Saturday, December 10, 2011

Re: Wesley "Emotions in Music"

Wesley has been talking about metaphorical and physical emotions in music. Physical emotions being from the lyrics and metaphorical being from the tones. This is a switch from our usual talk of absolute music. When lyrics come into play the emotional distinction becomes blurred, perhaps that is why philosophers tend to be drawn towards absolute music, so the the lyrics do not get in the way of any distinctions. So we have to be careful when making any judgment claims between the lyrical and tonal roles of a piece.

Although parodies offer a good example of contrast between the emotions elicited by the lyrics of a song, its kind of like looking at identical twin studies in psychology to tell you how much genes play a role in personality. In these songs we have to also look at the metaphorical emotions in the piece, and in the twin studies we also have to look at the role of the environment too. Wesley gave an example of Coolio and Weird Al's "Gangster Paradise" and "Amish Paradise" to show the effect of lyrics on emotional responses. Yet, If the lyrics stayed the same in these two pieces and the form of the song changed there would be a difference in emotional response too.
Take Johnny Cash's and Nine Inch Nails song "Hurt." Even though there is only slight differences in the two pieces, mainly timbrel (Cash just plays it on an acoustic guitar and piano, and NIN use drums, keyboard, and an electric guitar) these little differences still have an impact on the emotional responses to the two pieces. Both of them still accentuate the same rises and falls, have similar dynamic contrasts, and are about the same tempo.
Johnny Cash's "Hurt"

Nine Inch Nails "Hurt"

This shows that both of the physical and metaphorical emotions play a role in our reaction to music. This kind of gets back to an earlier post of mine talking about Hanslick's and Kivy's distinctions on where the emotion in music is, although these two philosophers never talked about (at least in my readings from them) non-absolute music, I think that Hanslick would deny lyrics to have an impact and Kivy would consider them equal because they both relate back to human behaviors.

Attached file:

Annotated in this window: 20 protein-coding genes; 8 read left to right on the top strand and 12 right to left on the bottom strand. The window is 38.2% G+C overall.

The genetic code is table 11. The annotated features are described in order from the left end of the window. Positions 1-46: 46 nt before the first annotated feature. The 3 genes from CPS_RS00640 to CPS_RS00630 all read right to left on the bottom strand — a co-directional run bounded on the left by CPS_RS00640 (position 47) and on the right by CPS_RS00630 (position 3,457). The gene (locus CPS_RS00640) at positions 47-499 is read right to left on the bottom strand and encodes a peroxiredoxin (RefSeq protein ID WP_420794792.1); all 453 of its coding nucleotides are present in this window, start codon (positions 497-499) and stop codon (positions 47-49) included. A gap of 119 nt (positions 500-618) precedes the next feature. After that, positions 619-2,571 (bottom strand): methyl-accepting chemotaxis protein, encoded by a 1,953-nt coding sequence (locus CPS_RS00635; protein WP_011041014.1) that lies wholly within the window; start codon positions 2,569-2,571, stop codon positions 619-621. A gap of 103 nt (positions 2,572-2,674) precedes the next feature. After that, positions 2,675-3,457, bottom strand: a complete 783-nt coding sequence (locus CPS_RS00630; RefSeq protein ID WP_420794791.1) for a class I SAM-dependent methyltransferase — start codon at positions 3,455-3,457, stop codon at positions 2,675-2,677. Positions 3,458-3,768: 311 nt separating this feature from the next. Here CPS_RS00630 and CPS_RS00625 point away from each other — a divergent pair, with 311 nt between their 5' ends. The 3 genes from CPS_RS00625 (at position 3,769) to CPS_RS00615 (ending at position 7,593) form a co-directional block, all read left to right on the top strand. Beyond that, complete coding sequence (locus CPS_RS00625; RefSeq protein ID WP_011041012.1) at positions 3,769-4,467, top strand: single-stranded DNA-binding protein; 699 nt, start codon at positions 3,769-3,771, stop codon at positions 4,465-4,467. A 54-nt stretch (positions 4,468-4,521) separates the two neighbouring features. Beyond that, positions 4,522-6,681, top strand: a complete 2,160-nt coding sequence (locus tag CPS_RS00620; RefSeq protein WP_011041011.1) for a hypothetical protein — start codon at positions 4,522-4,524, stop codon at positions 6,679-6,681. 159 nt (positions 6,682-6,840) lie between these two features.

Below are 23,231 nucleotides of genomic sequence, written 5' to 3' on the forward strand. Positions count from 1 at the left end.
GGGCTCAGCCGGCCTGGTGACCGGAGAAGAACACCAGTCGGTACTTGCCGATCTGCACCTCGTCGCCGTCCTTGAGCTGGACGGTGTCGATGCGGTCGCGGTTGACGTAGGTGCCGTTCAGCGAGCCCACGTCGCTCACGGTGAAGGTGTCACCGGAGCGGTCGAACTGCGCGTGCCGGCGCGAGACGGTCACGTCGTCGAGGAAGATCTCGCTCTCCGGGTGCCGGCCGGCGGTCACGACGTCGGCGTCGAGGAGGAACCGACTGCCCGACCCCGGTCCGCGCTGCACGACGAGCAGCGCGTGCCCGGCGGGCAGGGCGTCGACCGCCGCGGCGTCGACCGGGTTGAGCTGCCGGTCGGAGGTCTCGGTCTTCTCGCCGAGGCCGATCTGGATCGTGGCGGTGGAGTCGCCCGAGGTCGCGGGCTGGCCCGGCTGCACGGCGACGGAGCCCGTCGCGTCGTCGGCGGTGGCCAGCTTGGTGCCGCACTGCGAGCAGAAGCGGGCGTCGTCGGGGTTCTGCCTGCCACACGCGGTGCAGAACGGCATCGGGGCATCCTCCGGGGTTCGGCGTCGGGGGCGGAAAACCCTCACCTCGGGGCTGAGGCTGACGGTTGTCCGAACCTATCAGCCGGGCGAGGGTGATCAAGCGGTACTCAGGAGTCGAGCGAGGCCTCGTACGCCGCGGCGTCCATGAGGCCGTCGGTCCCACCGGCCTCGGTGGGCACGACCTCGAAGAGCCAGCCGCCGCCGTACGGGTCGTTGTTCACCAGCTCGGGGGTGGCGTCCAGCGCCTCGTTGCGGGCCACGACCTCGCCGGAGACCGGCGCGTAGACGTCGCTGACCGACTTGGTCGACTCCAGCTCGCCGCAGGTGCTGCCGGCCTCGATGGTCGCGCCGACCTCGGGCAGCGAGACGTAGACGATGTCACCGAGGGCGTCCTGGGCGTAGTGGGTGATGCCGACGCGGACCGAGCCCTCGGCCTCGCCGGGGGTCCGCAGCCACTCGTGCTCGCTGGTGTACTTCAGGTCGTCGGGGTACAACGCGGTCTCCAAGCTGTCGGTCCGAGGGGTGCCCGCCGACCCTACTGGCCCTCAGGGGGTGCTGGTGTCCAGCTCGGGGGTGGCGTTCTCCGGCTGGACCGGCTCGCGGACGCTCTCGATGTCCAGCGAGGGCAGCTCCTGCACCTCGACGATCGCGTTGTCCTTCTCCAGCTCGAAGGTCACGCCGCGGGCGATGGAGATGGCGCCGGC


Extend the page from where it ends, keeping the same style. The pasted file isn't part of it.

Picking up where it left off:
Question: Do you think that physical and metaphorical emotions expressed by a piece have an equal effect on our emotional responses to them?

Creativity Hierarchy

Last week the Q&A question was "What do you think the relations are between imagination, creativity, improvisational, and music composition"? I used my voucher for not turning in this Q&A, because I was very busy that week, but I still think that it is a good question and would like to answer it briefly in this blog post.

From chapter IV in "Bridges in Autonomy: Paradoxes in Teaching and Learning," the hierarchy between Imagination, creativity and improvisation is described like this:

When incorporating Music composition I think the hierarchy should be altered to look like this:

I propose that composing Music is a form of critical thinking. Also, Problem solving should be a subcategory of both improvisation and critical thinking because critical thinking is essential in problem solving, and not all problems are solved on a whim.

Question: What do you think of problem solving being a subcategory of both critical thinking and improvisation? Should it be under both? Why or why not?

Tuesday, December 6, 2011

Music and Language

The current article we are reading for class, is all about music and language. I'm going to bring up some more research on the correlations between music and Language. (Sorry, I can't help myself I'll try to tone down the Psycholingo).